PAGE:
Submission Type

Poster

Session Title

Mid-morning Break and Poster Sessions: FEATURED POSTERS

Location

Caesars Palace, Las Vegas, Nevada

Start Date

29-5-2019 10:25 AM

End Date

29-5-2019 11:00 AM

Disciplines

Applied Statistics | Probability | Statistical Models

Abstract

Some gamblers use a martingale or doubling strategy as a way of improving their chances of winning. This paper derives important formulas for the martingale strategy, such as the distribution, the expected value, the standard deviation of the profit, the risk of a loss or the expected bet of one or multiple martingale rounds. A computer simulation study with R of the doubling strategy is presented. The results of doubling to gambling with a constant sized bet on simple chances (red or black numbers, even or odd numbers, and low (1 – 18) or high (19 – 36) numbers) and on single numbers (straight bets) are compared. In the long run a loss is inevitable because of the negative expected value. The martingale strategy and the constant bet strategy are more risky than the constant bet strategy on a simple chance. This higher risk leads, however, to a higher chance of a positive profit in the short term. But on the other hand higher risk means that the losses suffered by doublers and by single number bettors are much greater than that suffered by constant bettors.

In the long run a martingale strategy cannot beat an unbiased roulette because of the negative expected value. After a large number of coups it is very likely that the gambler suffers a loss. The martingale strategy and the single number bet strategy are more risky than the constant bet strategy on a simple chance. This higher risk leads, however, to a higher chance of a positive profit in the short term. But on the other hand higher risk means that the losses suffered by doublers and by single number bettors were much greater than that suffered by constant bettors. Gamblers should be aware that the martingale play is a very risky strategy which could produce extremely high losses. Often casual gamblers underestimate the risk of the martingale play or versions of it because they used to leave the roulette table with a profit. The reason is that the probability of winning a few martingale rounds is high if the number of rounds is low. E.g., a player stops after 20 martingales rounds, then the probability of winning is nearly 98 percent, assuming the assumptions, which are made in this paper. But the comparatively low profit is offset by the possibility of an extremely high loss which is inevitable in the long run.

Keywords

Mathematics of Roulette; Risk; Normal Distribution; Binomial Distribution; Poisson Distribution;

Author Bio

Peter Pflaumer is a retired Professor of Statistics and Demography.

Funding Sources

None

Competing Interests

None

Comments

www.demometrie.de

Share

COinS
 
May 29th, 10:25 AM May 29th, 11:00 AM

A Statistical Analysis of the Roulette Martingale System: Examples, Formulas and Simulations with R

Caesars Palace, Las Vegas, Nevada

Some gamblers use a martingale or doubling strategy as a way of improving their chances of winning. This paper derives important formulas for the martingale strategy, such as the distribution, the expected value, the standard deviation of the profit, the risk of a loss or the expected bet of one or multiple martingale rounds. A computer simulation study with R of the doubling strategy is presented. The results of doubling to gambling with a constant sized bet on simple chances (red or black numbers, even or odd numbers, and low (1 – 18) or high (19 – 36) numbers) and on single numbers (straight bets) are compared. In the long run a loss is inevitable because of the negative expected value. The martingale strategy and the constant bet strategy are more risky than the constant bet strategy on a simple chance. This higher risk leads, however, to a higher chance of a positive profit in the short term. But on the other hand higher risk means that the losses suffered by doublers and by single number bettors are much greater than that suffered by constant bettors.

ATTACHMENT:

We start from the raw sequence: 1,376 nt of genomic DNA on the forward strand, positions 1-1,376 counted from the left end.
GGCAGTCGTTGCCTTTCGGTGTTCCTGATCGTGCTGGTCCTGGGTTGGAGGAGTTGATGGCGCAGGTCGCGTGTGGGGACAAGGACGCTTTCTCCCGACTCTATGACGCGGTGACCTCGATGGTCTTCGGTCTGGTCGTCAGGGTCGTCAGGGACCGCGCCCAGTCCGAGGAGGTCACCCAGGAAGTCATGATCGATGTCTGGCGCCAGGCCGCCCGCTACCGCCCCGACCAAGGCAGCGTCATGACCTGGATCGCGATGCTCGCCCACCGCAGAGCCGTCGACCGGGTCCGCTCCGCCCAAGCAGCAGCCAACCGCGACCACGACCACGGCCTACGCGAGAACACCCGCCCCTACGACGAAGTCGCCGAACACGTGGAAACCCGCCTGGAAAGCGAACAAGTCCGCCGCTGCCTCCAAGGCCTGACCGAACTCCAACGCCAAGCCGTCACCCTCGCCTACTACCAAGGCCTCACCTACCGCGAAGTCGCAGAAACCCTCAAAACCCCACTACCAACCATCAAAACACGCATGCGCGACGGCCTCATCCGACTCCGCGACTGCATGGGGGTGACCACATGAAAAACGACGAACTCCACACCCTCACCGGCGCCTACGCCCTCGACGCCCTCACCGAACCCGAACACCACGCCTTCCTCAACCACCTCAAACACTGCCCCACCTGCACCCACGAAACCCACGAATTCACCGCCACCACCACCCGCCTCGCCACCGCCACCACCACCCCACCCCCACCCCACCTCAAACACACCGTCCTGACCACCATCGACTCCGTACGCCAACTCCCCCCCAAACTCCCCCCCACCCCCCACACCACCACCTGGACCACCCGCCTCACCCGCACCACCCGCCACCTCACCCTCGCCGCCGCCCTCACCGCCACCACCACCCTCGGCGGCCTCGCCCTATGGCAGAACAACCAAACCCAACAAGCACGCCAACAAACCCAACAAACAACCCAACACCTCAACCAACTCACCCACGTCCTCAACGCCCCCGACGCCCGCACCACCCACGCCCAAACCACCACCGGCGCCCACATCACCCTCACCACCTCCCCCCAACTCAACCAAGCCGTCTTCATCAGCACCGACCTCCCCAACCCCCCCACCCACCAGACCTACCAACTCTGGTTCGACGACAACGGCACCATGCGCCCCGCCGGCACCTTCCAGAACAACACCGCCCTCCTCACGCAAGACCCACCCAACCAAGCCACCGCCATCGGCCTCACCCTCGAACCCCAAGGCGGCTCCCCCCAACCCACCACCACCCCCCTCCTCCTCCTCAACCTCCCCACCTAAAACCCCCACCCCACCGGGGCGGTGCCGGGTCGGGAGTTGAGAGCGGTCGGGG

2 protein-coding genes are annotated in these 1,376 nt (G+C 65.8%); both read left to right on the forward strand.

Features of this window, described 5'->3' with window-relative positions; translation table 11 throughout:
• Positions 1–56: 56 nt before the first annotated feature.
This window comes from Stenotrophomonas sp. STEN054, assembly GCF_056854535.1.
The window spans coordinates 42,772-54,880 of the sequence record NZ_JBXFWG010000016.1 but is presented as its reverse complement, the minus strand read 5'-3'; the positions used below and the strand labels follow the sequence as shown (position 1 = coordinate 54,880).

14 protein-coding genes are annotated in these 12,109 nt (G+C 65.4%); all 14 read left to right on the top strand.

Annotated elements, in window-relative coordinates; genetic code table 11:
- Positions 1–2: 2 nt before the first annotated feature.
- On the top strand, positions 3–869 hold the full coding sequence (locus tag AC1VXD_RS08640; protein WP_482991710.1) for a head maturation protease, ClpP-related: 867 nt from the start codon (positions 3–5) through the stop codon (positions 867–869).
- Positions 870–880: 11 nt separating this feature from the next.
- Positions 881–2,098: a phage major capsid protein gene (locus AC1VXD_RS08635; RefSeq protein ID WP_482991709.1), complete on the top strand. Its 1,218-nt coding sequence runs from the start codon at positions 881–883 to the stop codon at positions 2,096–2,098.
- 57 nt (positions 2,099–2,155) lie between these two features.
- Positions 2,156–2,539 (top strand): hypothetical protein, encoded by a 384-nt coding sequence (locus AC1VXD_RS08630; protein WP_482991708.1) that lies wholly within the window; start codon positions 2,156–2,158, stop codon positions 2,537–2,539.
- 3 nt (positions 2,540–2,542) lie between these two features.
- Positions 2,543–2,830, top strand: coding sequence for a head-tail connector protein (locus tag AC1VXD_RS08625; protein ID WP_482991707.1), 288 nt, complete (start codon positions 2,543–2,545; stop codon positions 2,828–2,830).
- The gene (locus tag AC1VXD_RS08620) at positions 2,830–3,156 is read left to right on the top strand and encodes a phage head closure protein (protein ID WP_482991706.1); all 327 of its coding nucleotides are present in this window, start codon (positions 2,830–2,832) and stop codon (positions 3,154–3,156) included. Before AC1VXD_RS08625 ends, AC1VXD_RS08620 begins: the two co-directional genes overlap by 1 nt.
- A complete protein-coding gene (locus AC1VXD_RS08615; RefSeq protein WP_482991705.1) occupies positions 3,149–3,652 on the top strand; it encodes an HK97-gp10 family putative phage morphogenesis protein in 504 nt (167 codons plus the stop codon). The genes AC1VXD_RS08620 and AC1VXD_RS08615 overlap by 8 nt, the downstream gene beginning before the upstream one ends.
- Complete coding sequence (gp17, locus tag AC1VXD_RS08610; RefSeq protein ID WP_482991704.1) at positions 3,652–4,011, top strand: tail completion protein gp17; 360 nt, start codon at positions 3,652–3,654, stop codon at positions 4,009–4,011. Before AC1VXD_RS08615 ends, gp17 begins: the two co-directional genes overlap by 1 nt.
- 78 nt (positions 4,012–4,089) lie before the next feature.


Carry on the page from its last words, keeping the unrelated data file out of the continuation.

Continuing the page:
In the long run a martingale strategy cannot beat an unbiased roulette because of the negative expected value. After a large number of coups it is very likely that the gambler suffers a loss. The martingale strategy and the single number bet strategy are more risky than the constant bet strategy on a simple chance. This higher risk leads, however, to a higher chance of a positive profit in the short term. But on the other hand higher risk means that the losses suffered by doublers and by single number bettors were much greater than that suffered by constant bettors. Gamblers should be aware that the martingale play is a very risky strategy which could produce extremely high losses. Often casual gamblers underestimate the risk of the martingale play or versions of it because they used to leave the roulette table with a profit. The reason is that the probability of winning a few martingale rounds is high if the number of rounds is low. E.g., a player stops after 20 martingales rounds, then the probability of winning is nearly 98 percent, assuming the assumptions, which are made in this paper. But the comparatively low profit is offset by the possibility of an extremely high loss which is inevitable in the long run.